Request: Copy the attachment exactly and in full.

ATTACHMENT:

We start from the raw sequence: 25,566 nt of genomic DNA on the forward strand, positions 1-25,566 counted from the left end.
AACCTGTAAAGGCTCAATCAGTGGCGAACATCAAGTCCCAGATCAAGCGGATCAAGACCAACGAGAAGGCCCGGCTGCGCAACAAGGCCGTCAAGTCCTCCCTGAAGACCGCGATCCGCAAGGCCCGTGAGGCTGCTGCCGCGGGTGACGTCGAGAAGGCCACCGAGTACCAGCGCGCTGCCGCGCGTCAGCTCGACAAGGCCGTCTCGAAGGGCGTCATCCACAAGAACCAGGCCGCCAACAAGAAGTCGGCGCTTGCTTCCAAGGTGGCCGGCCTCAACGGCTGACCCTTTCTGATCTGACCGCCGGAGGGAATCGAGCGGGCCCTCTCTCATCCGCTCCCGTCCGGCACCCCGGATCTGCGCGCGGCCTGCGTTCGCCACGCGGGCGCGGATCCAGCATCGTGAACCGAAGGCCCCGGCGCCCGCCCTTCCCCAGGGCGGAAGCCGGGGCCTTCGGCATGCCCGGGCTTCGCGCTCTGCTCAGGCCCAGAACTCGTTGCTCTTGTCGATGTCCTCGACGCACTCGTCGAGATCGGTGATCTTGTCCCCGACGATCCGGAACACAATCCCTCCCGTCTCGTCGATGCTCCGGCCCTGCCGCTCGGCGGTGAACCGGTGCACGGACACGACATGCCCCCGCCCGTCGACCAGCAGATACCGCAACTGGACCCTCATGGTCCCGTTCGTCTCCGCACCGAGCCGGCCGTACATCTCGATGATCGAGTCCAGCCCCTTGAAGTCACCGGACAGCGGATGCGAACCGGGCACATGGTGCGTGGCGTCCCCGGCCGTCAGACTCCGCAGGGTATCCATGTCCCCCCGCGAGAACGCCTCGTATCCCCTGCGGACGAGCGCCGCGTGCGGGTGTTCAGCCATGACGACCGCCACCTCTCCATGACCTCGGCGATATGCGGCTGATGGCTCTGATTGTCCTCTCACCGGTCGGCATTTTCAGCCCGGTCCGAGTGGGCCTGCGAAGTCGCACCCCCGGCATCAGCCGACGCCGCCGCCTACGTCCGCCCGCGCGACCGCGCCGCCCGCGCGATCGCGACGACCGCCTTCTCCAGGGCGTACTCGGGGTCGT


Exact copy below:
We start from the raw sequence: 25,566 nt of genomic DNA on the forward strand, positions 1-25,566 counted from the left end.
AACCTGTAAAGGCTCAATCAGTGGCGAACATCAAGTCCCAGATCAAGCGGATCAAGACCAACGAGAAGGCCCGGCTGCGCAACAAGGCCGTCAAGTCCTCCCTGAAGACCGCGATCCGCAAGGCCCGTGAGGCTGCTGCCGCGGGTGACGTCGAGAAGGCCACCGAGTACCAGCGCGCTGCCGCGCGTCAGCTCGACAAGGCCGTCTCGAAGGGCGTCATCCACAAGAACCAGGCCGCCAACAAGAAGTCGGCGCTTGCTTCCAAGGTGGCCGGCCTCAACGGCTGACCCTTTCTGATCTGACCGCCGGAGGGAATCGAGCGGGCCCTCTCTCATCCGCTCCCGTCCGGCACCCCGGATCTGCGCGCGGCCTGCGTTCGCCACGCGGGCGCGGATCCAGCATCGTGAACCGAAGGCCCCGGCGCCCGCCCTTCCCCAGGGCGGAAGCCGGGGCCTTCGGCATGCCCGGGCTTCGCGCTCTGCTCAGGCCCAGAACTCGTTGCTCTTGTCGATGTCCTCGACGCACTCGTCGAGATCGGTGATCTTGTCCCCGACGATCCGGAACACAATCCCTCCCGTCTCGTCGATGCTCCGGCCCTGCCGCTCGGCGGTGAACCGGTGCACGGACACGACATGCCCCCGCCCGTCGACCAGCAGATACCGCAACTGGACCCTCATGGTCCCGTTCGTCTCCGCACCGAGCCGGCCGTACATCTCGATGATCGAGTCCAGCCCCTTGAAGTCACCGGACAGCGGATGCGAACCGGGCACATGGTGCGTGGCGTCCCCGGCCGTCAGACTCCGCAGGGTATCCATGTCCCCCCGCGAGAACGCCTCGTATCCCCTGCGGACGAGCGCCGCGTGCGGGTGTTCAGCCATGACGACCGCCACCTCTCCATGACCTCGGCGATATGCGGCTGATGGCTCTGATTGTCCTCTCACCGGTCGGCATTTTCAGCCCGGTCCGAGTGGGCCTGCGAAGTCGCACCCCCGGCATCAGCCGACGCCGCCGCCTACGTCCGCCCGCGCGACCGCGCCGCCCGCGCGATCGCGACGACCGCCTTCTCCAGGGCGTACTCGGGGTCGT